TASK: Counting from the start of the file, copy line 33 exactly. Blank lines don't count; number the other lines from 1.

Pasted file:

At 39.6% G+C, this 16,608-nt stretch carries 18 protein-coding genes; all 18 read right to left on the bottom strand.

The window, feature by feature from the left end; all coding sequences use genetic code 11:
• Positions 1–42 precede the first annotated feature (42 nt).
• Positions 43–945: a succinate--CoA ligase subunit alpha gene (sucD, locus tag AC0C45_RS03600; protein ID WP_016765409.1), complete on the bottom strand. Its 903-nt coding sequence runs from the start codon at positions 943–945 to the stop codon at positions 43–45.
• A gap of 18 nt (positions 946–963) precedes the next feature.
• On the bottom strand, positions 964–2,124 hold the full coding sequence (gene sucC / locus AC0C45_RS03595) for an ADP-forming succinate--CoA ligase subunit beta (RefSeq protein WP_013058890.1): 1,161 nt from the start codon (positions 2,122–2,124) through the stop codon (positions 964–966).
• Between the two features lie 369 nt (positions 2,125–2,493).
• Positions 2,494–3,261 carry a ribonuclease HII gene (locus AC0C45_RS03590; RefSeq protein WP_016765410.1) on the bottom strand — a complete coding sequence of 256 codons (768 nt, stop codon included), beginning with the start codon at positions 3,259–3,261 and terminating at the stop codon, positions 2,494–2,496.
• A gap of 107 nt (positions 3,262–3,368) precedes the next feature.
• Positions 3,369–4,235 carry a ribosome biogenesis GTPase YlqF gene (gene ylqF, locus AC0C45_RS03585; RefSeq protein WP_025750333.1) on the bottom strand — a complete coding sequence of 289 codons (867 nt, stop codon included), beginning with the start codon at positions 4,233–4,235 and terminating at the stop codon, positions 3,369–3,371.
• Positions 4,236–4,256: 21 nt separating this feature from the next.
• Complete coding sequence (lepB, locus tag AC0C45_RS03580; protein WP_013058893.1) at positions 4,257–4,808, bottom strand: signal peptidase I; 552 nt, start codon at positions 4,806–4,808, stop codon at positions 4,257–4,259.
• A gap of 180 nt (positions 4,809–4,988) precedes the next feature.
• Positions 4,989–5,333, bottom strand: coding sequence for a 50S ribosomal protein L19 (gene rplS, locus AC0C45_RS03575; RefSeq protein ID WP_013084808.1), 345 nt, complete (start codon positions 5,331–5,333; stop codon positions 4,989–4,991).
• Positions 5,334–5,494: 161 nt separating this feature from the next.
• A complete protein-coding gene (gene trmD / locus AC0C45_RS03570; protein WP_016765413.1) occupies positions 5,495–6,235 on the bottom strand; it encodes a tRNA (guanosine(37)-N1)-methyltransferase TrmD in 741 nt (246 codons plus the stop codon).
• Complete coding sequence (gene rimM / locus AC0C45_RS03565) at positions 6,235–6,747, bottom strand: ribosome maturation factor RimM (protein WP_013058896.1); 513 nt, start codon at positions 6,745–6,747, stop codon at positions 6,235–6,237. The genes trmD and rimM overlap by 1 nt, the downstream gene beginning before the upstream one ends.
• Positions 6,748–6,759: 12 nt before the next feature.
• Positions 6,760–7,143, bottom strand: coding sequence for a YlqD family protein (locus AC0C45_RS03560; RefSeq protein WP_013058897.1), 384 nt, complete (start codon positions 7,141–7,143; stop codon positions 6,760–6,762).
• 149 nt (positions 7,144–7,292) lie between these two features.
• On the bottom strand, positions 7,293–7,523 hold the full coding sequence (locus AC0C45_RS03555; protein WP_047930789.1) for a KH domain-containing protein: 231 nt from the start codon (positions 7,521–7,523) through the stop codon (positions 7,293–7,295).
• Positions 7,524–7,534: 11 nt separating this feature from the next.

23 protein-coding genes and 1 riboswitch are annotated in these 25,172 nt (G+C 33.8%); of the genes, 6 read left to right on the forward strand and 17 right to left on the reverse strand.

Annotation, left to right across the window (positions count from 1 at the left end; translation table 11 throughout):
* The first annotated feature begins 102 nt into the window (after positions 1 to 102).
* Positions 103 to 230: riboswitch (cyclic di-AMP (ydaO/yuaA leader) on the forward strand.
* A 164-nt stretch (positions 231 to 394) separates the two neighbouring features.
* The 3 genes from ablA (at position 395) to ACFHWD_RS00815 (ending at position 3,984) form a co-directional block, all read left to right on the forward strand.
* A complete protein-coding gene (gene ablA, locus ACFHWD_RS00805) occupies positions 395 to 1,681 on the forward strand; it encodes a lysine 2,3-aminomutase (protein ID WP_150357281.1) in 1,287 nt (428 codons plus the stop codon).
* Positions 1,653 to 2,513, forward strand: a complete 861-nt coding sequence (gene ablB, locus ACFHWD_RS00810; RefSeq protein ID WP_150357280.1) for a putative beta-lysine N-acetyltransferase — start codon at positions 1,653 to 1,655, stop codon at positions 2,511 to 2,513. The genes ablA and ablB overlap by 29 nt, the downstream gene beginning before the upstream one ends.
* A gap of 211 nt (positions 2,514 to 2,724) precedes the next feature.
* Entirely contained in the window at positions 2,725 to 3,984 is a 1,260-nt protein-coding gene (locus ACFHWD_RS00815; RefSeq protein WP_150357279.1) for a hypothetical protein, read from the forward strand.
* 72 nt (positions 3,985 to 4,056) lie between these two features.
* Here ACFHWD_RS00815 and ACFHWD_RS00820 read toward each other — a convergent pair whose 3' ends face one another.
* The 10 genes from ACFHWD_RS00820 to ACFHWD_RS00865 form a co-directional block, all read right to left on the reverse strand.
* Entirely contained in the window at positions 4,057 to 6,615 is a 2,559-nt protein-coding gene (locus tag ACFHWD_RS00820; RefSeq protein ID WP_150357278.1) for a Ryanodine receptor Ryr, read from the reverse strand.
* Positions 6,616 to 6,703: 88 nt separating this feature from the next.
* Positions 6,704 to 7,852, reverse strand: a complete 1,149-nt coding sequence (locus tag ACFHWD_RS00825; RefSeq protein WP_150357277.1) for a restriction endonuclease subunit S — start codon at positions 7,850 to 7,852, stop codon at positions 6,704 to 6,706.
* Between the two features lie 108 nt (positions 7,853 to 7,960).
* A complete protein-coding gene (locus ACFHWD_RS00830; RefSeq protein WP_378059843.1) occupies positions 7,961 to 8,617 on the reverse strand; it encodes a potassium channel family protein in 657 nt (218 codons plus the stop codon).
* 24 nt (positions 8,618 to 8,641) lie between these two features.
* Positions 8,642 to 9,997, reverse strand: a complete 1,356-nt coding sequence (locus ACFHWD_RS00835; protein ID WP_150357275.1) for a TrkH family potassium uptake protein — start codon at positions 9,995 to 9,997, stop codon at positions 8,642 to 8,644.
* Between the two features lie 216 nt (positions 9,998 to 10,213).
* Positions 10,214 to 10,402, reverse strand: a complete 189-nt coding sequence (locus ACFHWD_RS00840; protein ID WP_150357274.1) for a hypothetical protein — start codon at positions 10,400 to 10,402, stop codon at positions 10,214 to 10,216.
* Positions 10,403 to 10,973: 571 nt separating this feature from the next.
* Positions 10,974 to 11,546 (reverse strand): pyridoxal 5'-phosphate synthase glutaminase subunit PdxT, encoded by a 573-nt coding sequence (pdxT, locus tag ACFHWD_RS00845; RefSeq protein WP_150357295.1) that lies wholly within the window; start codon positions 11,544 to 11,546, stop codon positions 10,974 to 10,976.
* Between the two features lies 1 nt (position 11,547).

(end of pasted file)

* 72 nt (positions 3,985 to 4,056) lie between these two features.